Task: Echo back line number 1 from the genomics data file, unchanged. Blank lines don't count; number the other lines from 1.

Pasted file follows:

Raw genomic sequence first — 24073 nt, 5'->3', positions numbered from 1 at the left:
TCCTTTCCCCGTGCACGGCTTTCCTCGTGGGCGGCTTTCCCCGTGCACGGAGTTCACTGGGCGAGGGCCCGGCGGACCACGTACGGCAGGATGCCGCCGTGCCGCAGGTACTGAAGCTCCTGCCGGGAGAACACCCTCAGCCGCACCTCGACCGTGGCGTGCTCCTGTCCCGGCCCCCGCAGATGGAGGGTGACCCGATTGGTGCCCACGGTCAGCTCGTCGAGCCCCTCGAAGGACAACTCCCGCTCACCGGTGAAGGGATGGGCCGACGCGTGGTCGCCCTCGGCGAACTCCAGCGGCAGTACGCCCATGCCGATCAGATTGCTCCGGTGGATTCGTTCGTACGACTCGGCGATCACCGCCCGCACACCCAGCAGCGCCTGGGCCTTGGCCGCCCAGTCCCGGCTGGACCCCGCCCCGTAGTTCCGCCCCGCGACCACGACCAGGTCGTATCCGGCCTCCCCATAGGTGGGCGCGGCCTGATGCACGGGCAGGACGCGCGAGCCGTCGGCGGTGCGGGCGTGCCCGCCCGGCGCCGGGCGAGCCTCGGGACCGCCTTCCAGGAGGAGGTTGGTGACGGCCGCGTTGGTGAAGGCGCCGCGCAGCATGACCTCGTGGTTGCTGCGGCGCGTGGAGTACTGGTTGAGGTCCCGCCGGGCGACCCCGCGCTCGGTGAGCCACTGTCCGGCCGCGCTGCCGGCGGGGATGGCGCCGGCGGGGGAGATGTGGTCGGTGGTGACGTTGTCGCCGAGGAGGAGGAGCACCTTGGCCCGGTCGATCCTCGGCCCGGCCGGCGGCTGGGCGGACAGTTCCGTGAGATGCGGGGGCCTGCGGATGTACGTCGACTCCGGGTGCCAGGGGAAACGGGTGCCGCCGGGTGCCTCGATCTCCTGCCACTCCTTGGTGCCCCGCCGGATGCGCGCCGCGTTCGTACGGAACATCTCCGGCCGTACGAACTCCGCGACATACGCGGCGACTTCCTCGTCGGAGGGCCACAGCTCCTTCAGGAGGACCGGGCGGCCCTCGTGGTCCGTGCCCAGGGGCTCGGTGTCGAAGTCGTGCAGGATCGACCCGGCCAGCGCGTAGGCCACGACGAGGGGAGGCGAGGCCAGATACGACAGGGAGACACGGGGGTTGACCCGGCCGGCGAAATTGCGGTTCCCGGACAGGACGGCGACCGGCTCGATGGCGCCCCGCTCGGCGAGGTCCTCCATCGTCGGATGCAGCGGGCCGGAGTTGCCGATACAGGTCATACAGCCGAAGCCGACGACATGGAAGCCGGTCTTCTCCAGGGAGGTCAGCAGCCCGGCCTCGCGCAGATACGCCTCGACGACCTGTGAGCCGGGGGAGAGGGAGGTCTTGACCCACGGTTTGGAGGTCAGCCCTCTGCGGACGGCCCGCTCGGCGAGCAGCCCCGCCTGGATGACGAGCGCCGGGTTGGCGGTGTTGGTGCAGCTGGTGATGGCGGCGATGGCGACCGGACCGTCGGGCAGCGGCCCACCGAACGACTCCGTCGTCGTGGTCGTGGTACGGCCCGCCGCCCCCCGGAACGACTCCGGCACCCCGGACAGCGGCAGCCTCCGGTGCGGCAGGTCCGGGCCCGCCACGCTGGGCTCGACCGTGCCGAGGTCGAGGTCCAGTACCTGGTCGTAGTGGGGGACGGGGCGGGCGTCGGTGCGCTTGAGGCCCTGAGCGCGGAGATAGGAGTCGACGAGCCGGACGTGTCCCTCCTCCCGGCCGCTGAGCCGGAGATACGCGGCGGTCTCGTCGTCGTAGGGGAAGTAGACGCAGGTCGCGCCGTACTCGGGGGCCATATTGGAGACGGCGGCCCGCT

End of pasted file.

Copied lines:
Raw genomic sequence first — 24073 nt, 5'->3', positions numbered from 1 at the left: